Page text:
Irreversible Procedures--Part 6 of “A Layperson Reads the World Professional Association for Transgender Health (WPATH) Standards of Care for the Health of Transgender and Gender Diverse People, Version 8”

Weasel words do not belong in medicine. Here is an example of such. The single biggest misleading phrase used by the transgenderist movement is the term, “medically necessary.” It is never “medically necessary” to remove the healthy breasts of a healthy human female. It is never “medically necessary” to affix an artificial penis to a healthy woman. It is never “medically necessary” to remove the healthy testicles of a healthy human male.

It is astonishing that one even needs to say this. But we live in an age when an advocacy organization masquerading as a medical one exercises enormous influence worldwide and it seems to be up to laypeople to fight it.

So, here we go with this, the sixth installment in our series, “A Layperson Reads the World Professional Association for Transgender Health (WPATH) Standards of Care for the Health of Transgender and Gender Diverse People, Version 8.”

Today, we will examine Chapter 5 Assessment of Adults of the standards. It is important to read this chapter for three reasons.

First, it delineates the way that troubled people are hustled by transgenderist activists through a medical system increasingly complicit with the movement’s goal of ensuring that as many people as possible submit to mutilating surgical procedures and be tethered to lifelong regimes of hormone and other substance taking. The more mutant pseudo men and pseudo women the better, is the transgenderist strategy.

Second, it contains some danger points for those unable to provide informed consent to these appalling practices.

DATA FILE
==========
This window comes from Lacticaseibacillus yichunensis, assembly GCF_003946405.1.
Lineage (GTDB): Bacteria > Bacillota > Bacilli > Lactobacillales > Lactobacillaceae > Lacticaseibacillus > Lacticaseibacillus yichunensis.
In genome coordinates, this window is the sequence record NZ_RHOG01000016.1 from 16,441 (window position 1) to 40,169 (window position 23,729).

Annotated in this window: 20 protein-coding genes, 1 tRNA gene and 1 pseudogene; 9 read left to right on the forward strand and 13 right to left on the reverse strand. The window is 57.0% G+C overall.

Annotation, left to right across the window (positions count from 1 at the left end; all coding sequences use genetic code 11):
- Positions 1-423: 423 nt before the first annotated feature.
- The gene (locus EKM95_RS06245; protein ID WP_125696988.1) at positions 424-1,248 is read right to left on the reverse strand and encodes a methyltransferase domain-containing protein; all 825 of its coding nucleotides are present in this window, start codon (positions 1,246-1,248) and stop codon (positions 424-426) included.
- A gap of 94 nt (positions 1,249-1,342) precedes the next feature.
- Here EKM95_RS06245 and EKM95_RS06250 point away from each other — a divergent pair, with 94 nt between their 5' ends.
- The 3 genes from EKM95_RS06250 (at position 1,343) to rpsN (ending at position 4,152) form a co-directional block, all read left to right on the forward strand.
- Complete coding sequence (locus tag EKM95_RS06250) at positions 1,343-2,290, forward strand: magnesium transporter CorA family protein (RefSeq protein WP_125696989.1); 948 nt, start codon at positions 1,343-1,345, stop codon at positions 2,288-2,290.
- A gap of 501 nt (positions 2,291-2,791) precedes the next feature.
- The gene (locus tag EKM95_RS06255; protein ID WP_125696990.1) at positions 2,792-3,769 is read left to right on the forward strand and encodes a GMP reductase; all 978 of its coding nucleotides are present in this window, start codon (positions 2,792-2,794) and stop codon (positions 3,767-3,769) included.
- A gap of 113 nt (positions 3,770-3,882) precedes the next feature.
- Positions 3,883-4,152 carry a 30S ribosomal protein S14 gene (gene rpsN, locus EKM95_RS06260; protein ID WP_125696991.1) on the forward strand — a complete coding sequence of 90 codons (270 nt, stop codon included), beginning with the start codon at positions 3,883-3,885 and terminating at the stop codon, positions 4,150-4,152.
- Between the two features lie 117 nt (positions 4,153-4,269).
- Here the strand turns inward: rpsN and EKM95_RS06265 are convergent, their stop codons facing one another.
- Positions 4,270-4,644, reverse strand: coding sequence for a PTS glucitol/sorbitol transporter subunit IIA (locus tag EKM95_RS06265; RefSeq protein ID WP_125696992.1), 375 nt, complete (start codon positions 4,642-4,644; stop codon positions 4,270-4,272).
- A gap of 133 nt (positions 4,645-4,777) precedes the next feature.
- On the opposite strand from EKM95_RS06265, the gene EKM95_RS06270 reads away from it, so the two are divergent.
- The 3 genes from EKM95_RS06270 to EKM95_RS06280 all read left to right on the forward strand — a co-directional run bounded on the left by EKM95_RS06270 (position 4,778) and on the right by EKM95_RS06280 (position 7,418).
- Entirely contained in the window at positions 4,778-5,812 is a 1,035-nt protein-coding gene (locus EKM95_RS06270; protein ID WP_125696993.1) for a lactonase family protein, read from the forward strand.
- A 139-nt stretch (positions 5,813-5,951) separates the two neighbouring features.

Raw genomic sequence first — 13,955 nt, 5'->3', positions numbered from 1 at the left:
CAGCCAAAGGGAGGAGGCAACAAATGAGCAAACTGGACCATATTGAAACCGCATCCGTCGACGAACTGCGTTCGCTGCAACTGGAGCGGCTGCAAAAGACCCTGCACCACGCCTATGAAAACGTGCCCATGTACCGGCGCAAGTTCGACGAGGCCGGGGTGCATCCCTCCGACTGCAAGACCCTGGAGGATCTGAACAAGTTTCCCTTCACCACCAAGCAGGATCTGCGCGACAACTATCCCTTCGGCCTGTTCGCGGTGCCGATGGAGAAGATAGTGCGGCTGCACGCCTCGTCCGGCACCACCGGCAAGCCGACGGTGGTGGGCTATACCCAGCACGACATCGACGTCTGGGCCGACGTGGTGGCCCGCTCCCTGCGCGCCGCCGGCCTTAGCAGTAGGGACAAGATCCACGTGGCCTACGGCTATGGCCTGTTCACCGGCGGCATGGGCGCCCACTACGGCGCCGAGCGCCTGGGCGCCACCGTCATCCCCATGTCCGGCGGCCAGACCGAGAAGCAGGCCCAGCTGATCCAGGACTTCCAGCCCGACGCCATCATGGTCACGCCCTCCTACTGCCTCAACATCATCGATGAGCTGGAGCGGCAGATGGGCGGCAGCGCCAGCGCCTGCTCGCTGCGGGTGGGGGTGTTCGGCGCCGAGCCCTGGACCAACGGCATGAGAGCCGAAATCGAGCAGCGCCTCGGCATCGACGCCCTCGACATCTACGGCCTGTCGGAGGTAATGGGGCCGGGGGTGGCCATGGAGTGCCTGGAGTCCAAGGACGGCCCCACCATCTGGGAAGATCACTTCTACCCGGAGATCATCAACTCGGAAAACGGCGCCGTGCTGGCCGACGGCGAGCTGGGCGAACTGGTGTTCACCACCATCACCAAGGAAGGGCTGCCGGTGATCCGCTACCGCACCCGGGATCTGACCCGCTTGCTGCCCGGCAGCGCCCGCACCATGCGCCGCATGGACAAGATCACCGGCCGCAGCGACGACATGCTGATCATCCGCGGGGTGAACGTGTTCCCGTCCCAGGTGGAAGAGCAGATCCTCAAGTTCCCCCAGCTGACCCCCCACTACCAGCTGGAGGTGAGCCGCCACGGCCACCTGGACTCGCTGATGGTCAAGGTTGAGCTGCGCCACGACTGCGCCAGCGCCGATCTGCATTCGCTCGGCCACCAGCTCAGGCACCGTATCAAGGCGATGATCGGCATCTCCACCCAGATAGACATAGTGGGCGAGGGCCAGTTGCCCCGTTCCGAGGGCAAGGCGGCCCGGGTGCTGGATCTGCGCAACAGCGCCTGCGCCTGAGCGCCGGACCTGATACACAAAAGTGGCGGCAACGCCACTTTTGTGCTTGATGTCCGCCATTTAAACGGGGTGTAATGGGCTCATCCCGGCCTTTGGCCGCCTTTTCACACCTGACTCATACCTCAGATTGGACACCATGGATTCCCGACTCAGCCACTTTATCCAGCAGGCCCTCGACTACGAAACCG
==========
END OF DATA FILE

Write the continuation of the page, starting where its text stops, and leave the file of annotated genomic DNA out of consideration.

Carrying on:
Third, it shows how little research has been done on the matter of who knows how many people who realize too late what has been done to their bodies in the depths of their gender dysphoria and other mental troubles and who then attempt to detransition. The standards consign these people to an under-studied purgatory. The zealots of WPATH are embarrassed by the existence of those who bitterly regret the horrors that they have inflicted on themselves and the zealots devote only a few paragraphs in the sprawling standards to this tragic group.

Here is how Chapter 5 Assessment of Adults begins:

This chapter provides guidance for the assessment of transgender and gender diverse (TGD) adults who are requesting medically necessary gender-affirming medical and/or surgical treatments (GAMSTs) to better align their body with their gender identity

There is a trunkful of radical gender ideology in that one sentence alone that we need to unpack.

We have already discussed the lie that is the phrase “medically necessary” when it is applied to “transgender medicine.”

The next misleading phrase is the Orwellian term, “gender-affirming.” As we have discussed many times in this series, the term “gender-affirming” is an instance of perverse, topsy-turvy language twisting. A woman who demands that she be treated as if she is, literally, a man (as opposed to women who simply want to be treated fairly but do not pretend to be men) is not “affirming” her gender. She is renouncing it. That is, she is a woman who for whatever reason (e.g., psychiatric problems, political zealotry) is disavowing her actual sex in favor of a medically-aided charade.

The same thing goes for a man who declares that he is a “trans woman” and who engages in “gender-affirming” behaviors such as wearing elaborate wigs, teetering around in high heels, clothing himself in skirts and so forth. All of this, of course, is a travesty and insulting to women.